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      Granulocyte-macrophage colony-stimulating factor negatively regulates early IL-10-mediated responses


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          Treatment of inflammatory disorders relies on the intervention in immune responses thereby restoring homeostasis. IL-10 is a cytokine with therapeutic potential, but until now has not been as successful as previously anticipated. A reason for this may be that IL-10 responsiveness depends on the environment of the inflamed tissue. In this study we investigated whether GM-CSF is able to influence IL-10-mediated responses.


          Dendritic cells and macrophages were differentiated from mouse bone marrow and treated or depleted from GM-CSF prior to analyze their response to IL-10. Activity was assessed by measuring cytokine expression upon lipopolysaccharide stimulation, IL-10-induced signaling and down-stream gene expression.


          This study describes that GM-CSF negatively regulates IL-10-mediated responses.

          Lay abstract

          Over the last couple of decades inflammatory disorders, like autoimmune disease and allergies, are becoming more prevalent in the western world. These inflammatory disorders are characterized by uncontrolled immune responses against harmless antigens or commensal bacteria. Treatment of these diseases relies on the intervention in inflammatory responses and thereby restoring the balance of the immune system. One approach used in the clinic to balance the immune system is by treating patients with molecules used by our own immune system to suppress inflammation, such as IL-10. However, treatment with IL-10 has not been as successful as previously anticipated. In this study we show that a particular signaling molecule of the immune system that contributes to inflammation negatively affects the response of immune cells toward IL-10 and thereby could contribute to the low efficacy of IL-10 treatment.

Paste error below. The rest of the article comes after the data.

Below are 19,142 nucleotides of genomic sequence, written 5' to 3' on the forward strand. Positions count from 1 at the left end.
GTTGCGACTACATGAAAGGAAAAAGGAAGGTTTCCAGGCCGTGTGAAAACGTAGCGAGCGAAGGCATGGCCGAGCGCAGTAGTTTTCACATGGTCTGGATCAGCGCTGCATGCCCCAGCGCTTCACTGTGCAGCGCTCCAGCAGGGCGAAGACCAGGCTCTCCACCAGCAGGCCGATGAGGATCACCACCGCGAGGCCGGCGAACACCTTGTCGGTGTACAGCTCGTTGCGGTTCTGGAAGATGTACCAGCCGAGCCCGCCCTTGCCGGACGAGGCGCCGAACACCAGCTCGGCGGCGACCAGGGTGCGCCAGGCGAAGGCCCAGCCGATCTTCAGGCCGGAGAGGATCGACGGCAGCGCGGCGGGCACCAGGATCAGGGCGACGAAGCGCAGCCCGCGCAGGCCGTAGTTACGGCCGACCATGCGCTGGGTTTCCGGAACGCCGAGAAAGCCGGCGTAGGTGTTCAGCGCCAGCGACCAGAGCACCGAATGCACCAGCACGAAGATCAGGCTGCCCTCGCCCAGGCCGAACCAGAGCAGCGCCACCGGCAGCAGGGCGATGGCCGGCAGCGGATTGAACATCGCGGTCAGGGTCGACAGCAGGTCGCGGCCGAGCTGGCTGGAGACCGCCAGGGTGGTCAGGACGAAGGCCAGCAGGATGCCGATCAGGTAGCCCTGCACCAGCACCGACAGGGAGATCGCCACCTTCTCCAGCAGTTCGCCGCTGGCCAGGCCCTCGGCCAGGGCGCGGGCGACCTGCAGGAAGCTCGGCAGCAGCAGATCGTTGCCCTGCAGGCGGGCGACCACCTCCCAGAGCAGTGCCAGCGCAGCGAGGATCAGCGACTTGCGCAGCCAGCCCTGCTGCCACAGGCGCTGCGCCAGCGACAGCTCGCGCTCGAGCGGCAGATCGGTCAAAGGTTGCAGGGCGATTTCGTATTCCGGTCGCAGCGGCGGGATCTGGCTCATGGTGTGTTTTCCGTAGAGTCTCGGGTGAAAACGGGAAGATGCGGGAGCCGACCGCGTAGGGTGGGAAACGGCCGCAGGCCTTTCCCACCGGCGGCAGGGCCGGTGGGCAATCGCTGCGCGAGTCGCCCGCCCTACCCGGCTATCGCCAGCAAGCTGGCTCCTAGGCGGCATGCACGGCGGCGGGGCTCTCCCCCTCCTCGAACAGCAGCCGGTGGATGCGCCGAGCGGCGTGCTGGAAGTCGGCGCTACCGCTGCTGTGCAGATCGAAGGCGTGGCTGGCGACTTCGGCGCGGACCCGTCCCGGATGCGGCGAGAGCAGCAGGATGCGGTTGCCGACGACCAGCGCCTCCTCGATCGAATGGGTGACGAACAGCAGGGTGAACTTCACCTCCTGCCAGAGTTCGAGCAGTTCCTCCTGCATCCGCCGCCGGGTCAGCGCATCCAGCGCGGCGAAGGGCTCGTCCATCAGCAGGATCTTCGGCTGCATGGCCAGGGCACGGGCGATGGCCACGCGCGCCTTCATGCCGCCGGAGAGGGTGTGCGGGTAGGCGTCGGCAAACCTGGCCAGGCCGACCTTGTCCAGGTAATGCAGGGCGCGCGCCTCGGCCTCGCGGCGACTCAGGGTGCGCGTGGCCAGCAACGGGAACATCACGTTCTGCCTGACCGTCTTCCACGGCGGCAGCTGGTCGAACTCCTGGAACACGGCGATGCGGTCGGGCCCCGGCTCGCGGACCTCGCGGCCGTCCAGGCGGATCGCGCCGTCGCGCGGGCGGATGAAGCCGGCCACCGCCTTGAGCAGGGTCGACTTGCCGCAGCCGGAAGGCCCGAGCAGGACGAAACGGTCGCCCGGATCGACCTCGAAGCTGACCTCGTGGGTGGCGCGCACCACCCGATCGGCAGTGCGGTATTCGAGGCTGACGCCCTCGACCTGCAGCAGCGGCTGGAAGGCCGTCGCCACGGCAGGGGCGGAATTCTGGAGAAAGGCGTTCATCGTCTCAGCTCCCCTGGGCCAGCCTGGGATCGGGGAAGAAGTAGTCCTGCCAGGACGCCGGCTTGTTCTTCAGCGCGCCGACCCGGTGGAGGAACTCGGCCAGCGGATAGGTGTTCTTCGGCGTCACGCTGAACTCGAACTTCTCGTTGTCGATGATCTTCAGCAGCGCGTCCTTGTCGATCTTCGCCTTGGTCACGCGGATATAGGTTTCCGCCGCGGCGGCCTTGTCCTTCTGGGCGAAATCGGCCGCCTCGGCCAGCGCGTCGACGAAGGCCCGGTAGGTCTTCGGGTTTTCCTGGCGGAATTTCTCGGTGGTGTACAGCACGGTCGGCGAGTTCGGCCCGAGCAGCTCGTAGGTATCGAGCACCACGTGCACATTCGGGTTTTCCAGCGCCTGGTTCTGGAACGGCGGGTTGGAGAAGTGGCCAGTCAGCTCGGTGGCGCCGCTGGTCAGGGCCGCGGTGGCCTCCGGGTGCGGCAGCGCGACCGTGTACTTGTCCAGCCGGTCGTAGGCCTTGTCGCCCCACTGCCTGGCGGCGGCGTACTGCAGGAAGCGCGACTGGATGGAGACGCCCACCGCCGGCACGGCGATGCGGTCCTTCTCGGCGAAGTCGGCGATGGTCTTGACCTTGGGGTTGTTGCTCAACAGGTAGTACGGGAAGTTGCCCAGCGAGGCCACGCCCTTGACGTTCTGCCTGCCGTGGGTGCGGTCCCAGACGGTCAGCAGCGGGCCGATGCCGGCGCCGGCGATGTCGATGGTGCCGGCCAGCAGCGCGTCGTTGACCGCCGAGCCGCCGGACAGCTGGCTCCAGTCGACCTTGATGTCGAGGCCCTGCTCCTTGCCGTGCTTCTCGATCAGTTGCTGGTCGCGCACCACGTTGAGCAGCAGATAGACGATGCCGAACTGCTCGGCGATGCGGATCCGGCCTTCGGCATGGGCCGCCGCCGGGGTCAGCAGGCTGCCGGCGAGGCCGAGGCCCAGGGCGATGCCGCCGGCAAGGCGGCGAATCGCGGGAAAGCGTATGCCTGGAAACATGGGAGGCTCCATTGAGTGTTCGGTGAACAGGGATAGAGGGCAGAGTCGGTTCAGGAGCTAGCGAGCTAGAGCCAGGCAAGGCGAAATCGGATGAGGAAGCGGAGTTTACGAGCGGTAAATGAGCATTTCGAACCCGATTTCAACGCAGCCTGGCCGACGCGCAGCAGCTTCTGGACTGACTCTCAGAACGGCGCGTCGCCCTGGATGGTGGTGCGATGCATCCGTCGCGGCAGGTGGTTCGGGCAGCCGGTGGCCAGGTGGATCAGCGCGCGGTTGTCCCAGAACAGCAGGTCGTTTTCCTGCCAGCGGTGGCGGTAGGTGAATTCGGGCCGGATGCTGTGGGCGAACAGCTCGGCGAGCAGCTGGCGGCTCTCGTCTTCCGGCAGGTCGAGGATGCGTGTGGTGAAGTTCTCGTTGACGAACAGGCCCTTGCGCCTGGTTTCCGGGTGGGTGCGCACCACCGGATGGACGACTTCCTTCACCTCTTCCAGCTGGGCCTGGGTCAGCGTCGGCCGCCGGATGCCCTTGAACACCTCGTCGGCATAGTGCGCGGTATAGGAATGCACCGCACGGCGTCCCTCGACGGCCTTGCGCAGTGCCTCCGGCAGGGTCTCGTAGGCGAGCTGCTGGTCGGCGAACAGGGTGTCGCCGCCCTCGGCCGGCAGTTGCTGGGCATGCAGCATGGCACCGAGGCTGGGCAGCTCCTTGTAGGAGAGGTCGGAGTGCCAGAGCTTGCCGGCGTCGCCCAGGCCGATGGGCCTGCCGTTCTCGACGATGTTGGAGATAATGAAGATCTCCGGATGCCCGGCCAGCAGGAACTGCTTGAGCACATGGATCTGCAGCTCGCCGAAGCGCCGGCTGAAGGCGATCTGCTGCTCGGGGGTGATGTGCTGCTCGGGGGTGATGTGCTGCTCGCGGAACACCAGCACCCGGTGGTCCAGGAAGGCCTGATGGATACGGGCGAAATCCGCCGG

Most cited references39

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          Colony-stimulating factors in inflammation and autoimmunity.

          Although they were originally defined as haematopoietic-cell growth factors, colony-stimulating factors (CSFs) have been shown to have additional functions by acting directly on mature myeloid cells. Recent data from animal models indicate that the depletion of CSFs has therapeutic benefit in many inflammatory and/or autoimmune conditions and as a result, early-phase clinical trials targeting granulocyte/macrophage colony-stimulating factor and macrophage colony-stimulating factor have now commenced. The distinct biological features of CSFs offer opportunities for specific targeting, but with some associated risks. Here, I describe these biological features, discuss the probable specific outcomes of targeting CSFs in vivo and highlight outstanding questions that need to be addressed.